1. A leader makes things happen.
If you want to make something happen with your life – in school, in your profession or in your community, do it. Perceived obstacles crumble against persistent desire.
John Baldoni, Author, Leadership Communication Consultant and Founder of Baldoni Consulting LLC, shared this advice that had come from his father, a physician. He taught him the value of persistence. At the same time, his mother taught him compassion for others. Therefore, persistence for your cause should not be gained at the expense of others. Another bit of leadership wisdom!
2. Listen and understand the issue, then lead.
Time and time again we have all been told, “God gave us two ears and one mouth for a reason”… or as Stephen Covey said, “Seek to understand, rather than be understood.” As a business leader, listening first to the issue, then trying to coach, has been the most valuable advice that Cordia Harrington, President and CEO of Tennessee Bun Company has been given.
3. A successful business leader can answer the three questions everyone within his or her organization wants answers to.
What the people of an organization want from their leader are answers to the following: “Where are we going?” “How are we going to get there?” “What is my role?” Kevin Nolan, President & Chief Executive Officer of Affinity Health Systems, Inc. believes the more clarity that can be added to the answers to each of the three questions, the better the result.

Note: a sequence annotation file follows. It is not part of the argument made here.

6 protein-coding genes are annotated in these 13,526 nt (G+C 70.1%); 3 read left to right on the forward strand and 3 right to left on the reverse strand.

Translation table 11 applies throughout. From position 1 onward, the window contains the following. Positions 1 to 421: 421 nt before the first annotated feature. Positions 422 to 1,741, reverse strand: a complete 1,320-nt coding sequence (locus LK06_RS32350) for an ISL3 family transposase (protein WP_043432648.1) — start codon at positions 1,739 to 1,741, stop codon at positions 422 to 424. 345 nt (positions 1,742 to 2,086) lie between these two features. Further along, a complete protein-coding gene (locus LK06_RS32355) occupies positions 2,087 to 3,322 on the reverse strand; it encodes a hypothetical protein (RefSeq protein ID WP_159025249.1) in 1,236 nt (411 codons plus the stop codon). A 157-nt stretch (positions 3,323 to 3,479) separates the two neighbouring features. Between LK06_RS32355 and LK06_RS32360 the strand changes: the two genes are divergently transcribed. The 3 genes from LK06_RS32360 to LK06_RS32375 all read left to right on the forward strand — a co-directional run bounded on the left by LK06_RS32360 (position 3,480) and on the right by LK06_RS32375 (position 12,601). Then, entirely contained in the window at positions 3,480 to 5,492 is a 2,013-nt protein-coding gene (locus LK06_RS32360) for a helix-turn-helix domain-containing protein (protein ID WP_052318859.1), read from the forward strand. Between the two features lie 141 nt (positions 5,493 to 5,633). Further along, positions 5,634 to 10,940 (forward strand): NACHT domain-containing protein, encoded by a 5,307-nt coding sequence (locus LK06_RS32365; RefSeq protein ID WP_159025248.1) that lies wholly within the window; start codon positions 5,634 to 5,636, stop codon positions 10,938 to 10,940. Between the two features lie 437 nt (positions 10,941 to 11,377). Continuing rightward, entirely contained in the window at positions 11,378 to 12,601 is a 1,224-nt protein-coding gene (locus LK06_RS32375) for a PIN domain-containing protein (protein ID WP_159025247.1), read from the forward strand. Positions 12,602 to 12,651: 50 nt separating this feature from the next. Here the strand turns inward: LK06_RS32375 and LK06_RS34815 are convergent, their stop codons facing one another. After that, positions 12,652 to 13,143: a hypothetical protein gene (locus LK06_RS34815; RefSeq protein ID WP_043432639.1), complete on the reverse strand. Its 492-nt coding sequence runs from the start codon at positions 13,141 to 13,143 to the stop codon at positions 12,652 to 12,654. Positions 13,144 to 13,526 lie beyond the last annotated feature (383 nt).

4. Successful business leaders need to master the skills that will allow them to work anywhere in today’s dynamic business world.
Debbe Kennedy, President, CEO and Founder of Global Dialogue Center and Leadership Solutions Companies, and author of Action Dialogues and Breakthrough once shared this piece of advice that was instrumental in shaping her direction, future and achievements.
She was a young manager at IBM just promoted to her first staff assignment in a regional marketing office. For reasons she can’t explain, one of her colleagues named Bookie called her into his office while she was visiting his location. He then began to offer unsolicited advice, advice that now stays fresh in her mind. He mentioned that jobs, missions, titles and organizations would come and go as business is dynamic – meaning it is always changing. He advised her not to focus your goals toward any of these, but instead learn to master the skills that will allow you to work anywhere.
He was talking about four skills:
- The ability to develop an idea;
- Effectively plan for its implementation;
- Execute second-to-none;
- Achieve superior results time after time.
With this in mind, Kennedy’s best advice is to seek jobs and opportunities with this in mind. Forget what others do. Work to be known for delivering excellence. It speaks for itself and it opens doors.